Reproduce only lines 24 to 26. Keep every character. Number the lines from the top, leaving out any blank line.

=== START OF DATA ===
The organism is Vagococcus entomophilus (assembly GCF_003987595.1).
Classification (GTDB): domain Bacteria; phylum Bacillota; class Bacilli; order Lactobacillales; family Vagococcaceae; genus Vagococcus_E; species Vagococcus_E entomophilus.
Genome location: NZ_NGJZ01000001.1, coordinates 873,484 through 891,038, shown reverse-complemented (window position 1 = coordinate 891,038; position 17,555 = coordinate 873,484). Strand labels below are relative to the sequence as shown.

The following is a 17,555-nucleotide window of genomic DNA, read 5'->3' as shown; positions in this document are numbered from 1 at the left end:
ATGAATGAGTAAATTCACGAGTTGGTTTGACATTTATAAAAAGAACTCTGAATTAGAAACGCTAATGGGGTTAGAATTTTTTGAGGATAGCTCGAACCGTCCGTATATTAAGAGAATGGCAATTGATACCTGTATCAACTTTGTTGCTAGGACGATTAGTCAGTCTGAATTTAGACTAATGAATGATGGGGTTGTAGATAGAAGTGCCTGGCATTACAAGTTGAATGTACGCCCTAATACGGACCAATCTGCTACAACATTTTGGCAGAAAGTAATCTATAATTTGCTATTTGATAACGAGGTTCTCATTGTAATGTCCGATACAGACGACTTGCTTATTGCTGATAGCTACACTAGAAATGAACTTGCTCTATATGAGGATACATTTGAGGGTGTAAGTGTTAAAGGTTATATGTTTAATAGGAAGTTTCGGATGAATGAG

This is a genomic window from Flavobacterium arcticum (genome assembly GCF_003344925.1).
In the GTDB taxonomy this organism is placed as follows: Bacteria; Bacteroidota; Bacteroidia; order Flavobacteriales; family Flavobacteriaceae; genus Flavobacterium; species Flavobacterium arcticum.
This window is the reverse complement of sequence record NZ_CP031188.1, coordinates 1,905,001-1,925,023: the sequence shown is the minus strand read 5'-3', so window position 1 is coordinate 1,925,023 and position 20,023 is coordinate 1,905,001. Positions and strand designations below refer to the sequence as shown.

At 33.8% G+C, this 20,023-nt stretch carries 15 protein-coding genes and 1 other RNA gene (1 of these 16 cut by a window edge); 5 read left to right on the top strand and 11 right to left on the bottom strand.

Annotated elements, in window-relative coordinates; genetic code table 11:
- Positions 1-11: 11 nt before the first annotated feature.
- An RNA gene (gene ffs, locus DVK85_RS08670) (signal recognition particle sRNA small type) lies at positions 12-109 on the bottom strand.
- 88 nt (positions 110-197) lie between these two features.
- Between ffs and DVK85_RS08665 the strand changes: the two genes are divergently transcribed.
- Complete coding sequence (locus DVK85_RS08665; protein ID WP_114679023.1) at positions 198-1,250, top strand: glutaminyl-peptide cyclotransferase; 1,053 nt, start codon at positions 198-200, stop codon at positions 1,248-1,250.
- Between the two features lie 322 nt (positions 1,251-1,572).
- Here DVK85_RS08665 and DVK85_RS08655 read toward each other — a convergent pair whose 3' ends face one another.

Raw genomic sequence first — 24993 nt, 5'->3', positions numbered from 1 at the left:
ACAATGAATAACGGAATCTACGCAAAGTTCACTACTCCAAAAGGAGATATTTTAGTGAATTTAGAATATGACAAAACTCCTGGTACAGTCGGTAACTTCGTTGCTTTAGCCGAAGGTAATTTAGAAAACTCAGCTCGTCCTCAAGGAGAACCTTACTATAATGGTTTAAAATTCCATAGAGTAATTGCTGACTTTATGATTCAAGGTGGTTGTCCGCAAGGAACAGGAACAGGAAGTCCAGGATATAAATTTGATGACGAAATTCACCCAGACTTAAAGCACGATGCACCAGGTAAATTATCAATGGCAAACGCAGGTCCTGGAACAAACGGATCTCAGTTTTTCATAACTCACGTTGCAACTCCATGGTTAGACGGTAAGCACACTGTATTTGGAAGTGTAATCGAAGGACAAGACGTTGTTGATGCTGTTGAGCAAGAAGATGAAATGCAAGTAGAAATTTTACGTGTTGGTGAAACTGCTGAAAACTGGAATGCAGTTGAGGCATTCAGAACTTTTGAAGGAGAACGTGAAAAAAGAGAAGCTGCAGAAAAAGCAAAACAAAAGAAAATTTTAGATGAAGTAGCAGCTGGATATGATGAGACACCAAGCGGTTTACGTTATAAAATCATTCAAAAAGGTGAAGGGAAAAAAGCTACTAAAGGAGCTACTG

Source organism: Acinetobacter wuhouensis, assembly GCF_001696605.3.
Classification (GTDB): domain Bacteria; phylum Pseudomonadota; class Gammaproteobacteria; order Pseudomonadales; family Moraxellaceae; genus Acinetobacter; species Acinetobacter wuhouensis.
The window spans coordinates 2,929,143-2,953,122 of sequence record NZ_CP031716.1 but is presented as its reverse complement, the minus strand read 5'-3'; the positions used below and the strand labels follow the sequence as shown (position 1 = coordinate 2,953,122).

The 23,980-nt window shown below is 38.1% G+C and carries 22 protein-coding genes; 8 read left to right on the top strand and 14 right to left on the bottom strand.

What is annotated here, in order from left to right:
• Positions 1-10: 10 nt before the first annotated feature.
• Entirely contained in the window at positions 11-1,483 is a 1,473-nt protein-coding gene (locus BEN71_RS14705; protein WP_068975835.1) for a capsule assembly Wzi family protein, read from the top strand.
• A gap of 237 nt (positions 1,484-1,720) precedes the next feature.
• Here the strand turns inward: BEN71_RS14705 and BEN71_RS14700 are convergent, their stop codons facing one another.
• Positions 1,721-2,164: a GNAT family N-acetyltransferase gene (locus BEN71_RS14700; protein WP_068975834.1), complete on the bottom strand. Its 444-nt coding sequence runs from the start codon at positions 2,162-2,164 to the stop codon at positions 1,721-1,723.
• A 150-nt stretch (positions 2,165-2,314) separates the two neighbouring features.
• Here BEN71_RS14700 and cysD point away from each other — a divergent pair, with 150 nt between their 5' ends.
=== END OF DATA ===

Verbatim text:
What is annotated here, in order from left to right:
• Positions 1-10: 10 nt before the first annotated feature.
• Entirely contained in the window at positions 11-1,483 is a 1,473-nt protein-coding gene (locus BEN71_RS14705; protein WP_068975835.1) for a capsule assembly Wzi family protein, read from the top strand.